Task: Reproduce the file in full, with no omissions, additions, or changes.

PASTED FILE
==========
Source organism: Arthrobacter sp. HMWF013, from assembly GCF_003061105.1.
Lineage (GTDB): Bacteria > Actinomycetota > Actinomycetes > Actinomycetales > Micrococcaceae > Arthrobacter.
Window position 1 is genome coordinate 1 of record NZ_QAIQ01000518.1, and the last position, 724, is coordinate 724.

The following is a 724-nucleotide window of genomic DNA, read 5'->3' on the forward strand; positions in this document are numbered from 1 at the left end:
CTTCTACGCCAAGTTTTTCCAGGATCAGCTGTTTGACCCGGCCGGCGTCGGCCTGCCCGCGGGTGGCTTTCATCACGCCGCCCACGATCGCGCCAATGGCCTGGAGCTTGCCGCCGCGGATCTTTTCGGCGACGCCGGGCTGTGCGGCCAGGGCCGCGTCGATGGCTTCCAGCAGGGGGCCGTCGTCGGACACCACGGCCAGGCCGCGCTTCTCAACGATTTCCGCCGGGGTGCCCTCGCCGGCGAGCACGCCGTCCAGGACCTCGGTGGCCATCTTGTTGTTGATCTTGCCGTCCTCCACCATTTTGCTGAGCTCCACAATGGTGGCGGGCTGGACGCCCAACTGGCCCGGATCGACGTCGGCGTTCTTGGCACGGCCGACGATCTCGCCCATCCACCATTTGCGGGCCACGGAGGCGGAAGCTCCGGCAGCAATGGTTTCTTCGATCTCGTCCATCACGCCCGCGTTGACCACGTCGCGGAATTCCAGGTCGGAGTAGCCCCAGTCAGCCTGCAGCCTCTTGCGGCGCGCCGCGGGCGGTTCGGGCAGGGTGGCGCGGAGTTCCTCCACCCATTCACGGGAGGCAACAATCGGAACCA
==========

Source organism: Arthrobacter sp. HMWF013, from assembly GCF_003061105.1.
Lineage (GTDB): Bacteria > Actinomycetota > Actinomycetes > Actinomycetales > Micrococcaceae > Arthrobacter.
Window position 1 is genome coordinate 1 of record NZ_QAIQ01000518.1, and the last position, 724, is coordinate 724.

The following is a 724-nucleotide window of genomic DNA, read 5'->3' on the forward strand; positions in this document are numbered from 1 at the left end:
CTTCTACGCCAAGTTTTTCCAGGATCAGCTGTTTGACCCGGCCGGCGTCGGCCTGCCCGCGGGTGGCTTTCATCACGCCGCCCACGATCGCGCCAATGGCCTGGAGCTTGCCGCCGCGGATCTTTTCGGCGACGCCGGGCTGTGCGGCCAGGGCCGCGTCGATGGCTTCCAGCAGGGGGCCGTCGTCGGACACCACGGCCAGGCCGCGCTTCTCAACGATTTCCGCCGGGGTGCCCTCGCCGGCGAGCACGCCGTCCAGGACCTCGGTGGCCATCTTGTTGTTGATCTTGCCGTCCTCCACCATTTTGCTGAGCTCCACAATGGTGGCGGGCTGGACGCCCAACTGGCCCGGATCGACGTCGGCGTTCTTGGCACGGCCGACGATCTCGCCCATCCACCATTTGCGGGCCACGGAGGCGGAAGCTCCGGCAGCAATGGTTTCTTCGATCTCGTCCATCACGCCCGCGTTGACCACGTCGCGGAATTCCAGGTCGGAGTAGCCCCAGTCAGCCTGCAGCCTCTTGCGGCGCGCCGCGGGCGGTTCGGGCAGGGTGGCGCGGAGTTCCTCCACCCATTCACGGGAGGCAACAATCGGAACCA